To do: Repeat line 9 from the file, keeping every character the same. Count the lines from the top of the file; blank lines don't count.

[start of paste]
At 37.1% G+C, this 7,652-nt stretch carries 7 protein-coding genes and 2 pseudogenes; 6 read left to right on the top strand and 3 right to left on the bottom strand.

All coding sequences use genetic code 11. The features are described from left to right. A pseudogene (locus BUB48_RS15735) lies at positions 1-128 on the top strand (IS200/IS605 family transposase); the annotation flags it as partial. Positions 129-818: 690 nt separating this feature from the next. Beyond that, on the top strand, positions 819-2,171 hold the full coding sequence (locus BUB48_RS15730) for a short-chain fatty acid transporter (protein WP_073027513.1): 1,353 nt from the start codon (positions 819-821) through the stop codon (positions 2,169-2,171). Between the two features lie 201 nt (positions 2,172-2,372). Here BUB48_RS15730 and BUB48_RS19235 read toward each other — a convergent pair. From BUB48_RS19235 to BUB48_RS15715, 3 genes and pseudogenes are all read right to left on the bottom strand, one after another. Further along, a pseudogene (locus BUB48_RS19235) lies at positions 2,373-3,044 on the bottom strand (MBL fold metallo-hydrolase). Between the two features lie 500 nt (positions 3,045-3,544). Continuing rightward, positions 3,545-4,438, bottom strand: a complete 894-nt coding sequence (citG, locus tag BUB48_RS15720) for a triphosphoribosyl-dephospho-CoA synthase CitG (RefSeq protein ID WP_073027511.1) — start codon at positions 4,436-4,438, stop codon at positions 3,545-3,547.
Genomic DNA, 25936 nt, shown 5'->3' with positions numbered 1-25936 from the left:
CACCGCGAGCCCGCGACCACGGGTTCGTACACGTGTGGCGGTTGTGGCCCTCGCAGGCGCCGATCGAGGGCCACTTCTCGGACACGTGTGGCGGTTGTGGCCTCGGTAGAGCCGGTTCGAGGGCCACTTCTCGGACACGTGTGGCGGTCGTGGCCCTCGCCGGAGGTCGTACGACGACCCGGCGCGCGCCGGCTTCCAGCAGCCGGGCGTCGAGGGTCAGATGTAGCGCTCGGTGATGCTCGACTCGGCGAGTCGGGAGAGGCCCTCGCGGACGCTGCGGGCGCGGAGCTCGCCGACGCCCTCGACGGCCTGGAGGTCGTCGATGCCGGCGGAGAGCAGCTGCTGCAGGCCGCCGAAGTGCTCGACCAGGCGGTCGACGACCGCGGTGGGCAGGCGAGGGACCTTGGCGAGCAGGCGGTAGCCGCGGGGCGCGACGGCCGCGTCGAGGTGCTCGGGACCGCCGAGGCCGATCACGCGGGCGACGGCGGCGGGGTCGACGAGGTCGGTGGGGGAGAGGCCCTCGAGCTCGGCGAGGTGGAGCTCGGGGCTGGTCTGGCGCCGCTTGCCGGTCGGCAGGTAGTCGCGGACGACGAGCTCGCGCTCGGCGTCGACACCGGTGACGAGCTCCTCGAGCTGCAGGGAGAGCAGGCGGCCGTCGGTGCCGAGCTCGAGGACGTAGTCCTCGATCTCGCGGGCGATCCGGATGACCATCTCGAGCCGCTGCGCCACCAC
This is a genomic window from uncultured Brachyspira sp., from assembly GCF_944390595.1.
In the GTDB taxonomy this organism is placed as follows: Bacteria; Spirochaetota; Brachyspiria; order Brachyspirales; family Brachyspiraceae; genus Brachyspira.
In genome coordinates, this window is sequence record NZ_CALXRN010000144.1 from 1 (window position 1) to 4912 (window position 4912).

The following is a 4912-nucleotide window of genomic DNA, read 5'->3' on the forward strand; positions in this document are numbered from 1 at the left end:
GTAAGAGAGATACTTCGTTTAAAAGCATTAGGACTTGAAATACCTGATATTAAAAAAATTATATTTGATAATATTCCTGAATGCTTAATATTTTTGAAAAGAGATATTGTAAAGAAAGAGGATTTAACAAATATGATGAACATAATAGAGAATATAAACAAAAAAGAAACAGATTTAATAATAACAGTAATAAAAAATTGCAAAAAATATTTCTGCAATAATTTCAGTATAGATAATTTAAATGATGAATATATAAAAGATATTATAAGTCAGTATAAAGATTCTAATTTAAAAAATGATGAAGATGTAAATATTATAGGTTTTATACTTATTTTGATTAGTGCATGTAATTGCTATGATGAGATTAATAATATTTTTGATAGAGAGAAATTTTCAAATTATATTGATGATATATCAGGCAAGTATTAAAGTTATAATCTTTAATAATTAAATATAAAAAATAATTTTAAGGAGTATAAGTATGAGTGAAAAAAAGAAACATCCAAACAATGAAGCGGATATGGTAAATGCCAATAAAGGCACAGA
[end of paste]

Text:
GTAAGAGAGATACTTCGTTTAAAAGCATTAGGACTTGAAATACCTGATATTAAAAAAATTATATTTGATAATATTCCTGAATGCTTAATATTTTTGAAAAGAGATATTGTAAAGAAAGAGGATTTAACAAATATGATGAACATAATAGAGAATATAAACAAAAAAGAAACAGATTTAATAATAACAGTAATAAAAAATTGCAAAAAATATTTCTGCAATAATTTCAGTATAGATAATTTAAATGATGAATATATAAAAGATATTATAAGTCAGTATAAAGATTCTAATTTAAAAAATGATGAAGATGTAAATATTATAGGTTTTATACTTATTTTGATTAGTGCATGTAATTGCTATGATGAGATTAATAATATTTTTGATAGAGAGAAATTTTCAAATTATATTGATGATATATCAGGCAAGTATTAAAGTTATAATCTTTAATAATTAAATATAAAAAATAATTTTAAGGAGTATAAGTATGAGTGAAAAAAAGAAACATCCAAACAATGAAGCGGATATGGTAAATGCCAATAAAGGCACAGA